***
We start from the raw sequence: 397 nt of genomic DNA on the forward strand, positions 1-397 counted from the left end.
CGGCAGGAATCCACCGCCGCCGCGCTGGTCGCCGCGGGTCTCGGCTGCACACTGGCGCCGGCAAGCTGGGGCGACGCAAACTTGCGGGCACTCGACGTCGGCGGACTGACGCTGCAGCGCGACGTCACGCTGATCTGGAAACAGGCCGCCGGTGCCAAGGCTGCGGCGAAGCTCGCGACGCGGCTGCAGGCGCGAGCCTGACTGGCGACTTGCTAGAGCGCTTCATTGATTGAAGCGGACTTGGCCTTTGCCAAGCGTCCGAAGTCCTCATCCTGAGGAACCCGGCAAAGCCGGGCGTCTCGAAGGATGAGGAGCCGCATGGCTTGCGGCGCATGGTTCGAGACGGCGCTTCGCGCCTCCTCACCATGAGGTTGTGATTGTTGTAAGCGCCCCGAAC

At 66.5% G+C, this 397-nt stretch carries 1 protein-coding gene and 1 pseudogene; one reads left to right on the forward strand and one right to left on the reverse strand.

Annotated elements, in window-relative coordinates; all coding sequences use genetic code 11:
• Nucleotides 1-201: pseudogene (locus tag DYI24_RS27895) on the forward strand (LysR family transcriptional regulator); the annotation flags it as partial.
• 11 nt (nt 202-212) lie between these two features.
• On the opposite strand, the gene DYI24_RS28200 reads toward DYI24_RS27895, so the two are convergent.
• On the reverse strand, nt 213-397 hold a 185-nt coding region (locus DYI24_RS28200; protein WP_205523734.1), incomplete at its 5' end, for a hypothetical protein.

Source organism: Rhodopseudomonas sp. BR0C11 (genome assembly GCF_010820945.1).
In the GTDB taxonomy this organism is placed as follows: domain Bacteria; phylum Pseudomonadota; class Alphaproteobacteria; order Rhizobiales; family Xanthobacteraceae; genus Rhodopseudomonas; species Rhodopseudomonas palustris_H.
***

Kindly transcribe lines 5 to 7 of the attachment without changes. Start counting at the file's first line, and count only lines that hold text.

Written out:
• Nucleotides 1-201: pseudogene (locus tag DYI24_RS27895) on the forward strand (LysR family transcriptional regulator); the annotation flags it as partial.
• 11 nt (nt 202-212) lie between these two features.
• On the opposite strand, the gene DYI24_RS28200 reads toward DYI24_RS27895, so the two are convergent.